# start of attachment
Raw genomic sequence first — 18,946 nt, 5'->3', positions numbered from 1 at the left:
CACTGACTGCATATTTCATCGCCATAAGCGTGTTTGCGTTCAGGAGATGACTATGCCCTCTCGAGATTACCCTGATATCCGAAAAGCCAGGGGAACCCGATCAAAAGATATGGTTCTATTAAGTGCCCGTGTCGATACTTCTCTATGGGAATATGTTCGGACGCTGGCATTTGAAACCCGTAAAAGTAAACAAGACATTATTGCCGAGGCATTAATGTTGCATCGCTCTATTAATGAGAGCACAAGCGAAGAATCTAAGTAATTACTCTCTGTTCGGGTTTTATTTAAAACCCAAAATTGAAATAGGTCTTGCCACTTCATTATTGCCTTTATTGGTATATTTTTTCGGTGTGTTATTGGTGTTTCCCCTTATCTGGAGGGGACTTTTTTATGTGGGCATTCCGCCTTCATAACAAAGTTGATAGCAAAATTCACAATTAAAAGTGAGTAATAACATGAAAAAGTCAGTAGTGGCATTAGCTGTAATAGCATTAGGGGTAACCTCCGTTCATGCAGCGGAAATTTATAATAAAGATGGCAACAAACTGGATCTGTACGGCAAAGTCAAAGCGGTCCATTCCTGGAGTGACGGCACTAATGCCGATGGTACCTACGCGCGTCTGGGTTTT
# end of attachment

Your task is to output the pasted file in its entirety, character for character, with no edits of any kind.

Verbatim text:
Raw genomic sequence first — 18,946 nt, 5'->3', positions numbered from 1 at the left:
CACTGACTGCATATTTCATCGCCATAAGCGTGTTTGCGTTCAGGAGATGACTATGCCCTCTCGAGATTACCCTGATATCCGAAAAGCCAGGGGAACCCGATCAAAAGATATGGTTCTATTAAGTGCCCGTGTCGATACTTCTCTATGGGAATATGTTCGGACGCTGGCATTTGAAACCCGTAAAAGTAAACAAGACATTATTGCCGAGGCATTAATGTTGCATCGCTCTATTAATGAGAGCACAAGCGAAGAATCTAAGTAATTACTCTCTGTTCGGGTTTTATTTAAAACCCAAAATTGAAATAGGTCTTGCCACTTCATTATTGCCTTTATTGGTATATTTTTTCGGTGTGTTATTGGTGTTTCCCCTTATCTGGAGGGGACTTTTTTATGTGGGCATTCCGCCTTCATAACAAAGTTGATAGCAAAATTCACAATTAAAAGTGAGTAATAACATGAAAAAGTCAGTAGTGGCATTAGCTGTAATAGCATTAGGGGTAACCTCCGTTCATGCAGCGGAAATTTATAATAAAGATGGCAACAAACTGGATCTGTACGGCAAAGTCAAAGCGGTCCATTCCTGGAGTGACGGCACTAATGCCGATGGTACCTACGCGCGTCTGGGTTTT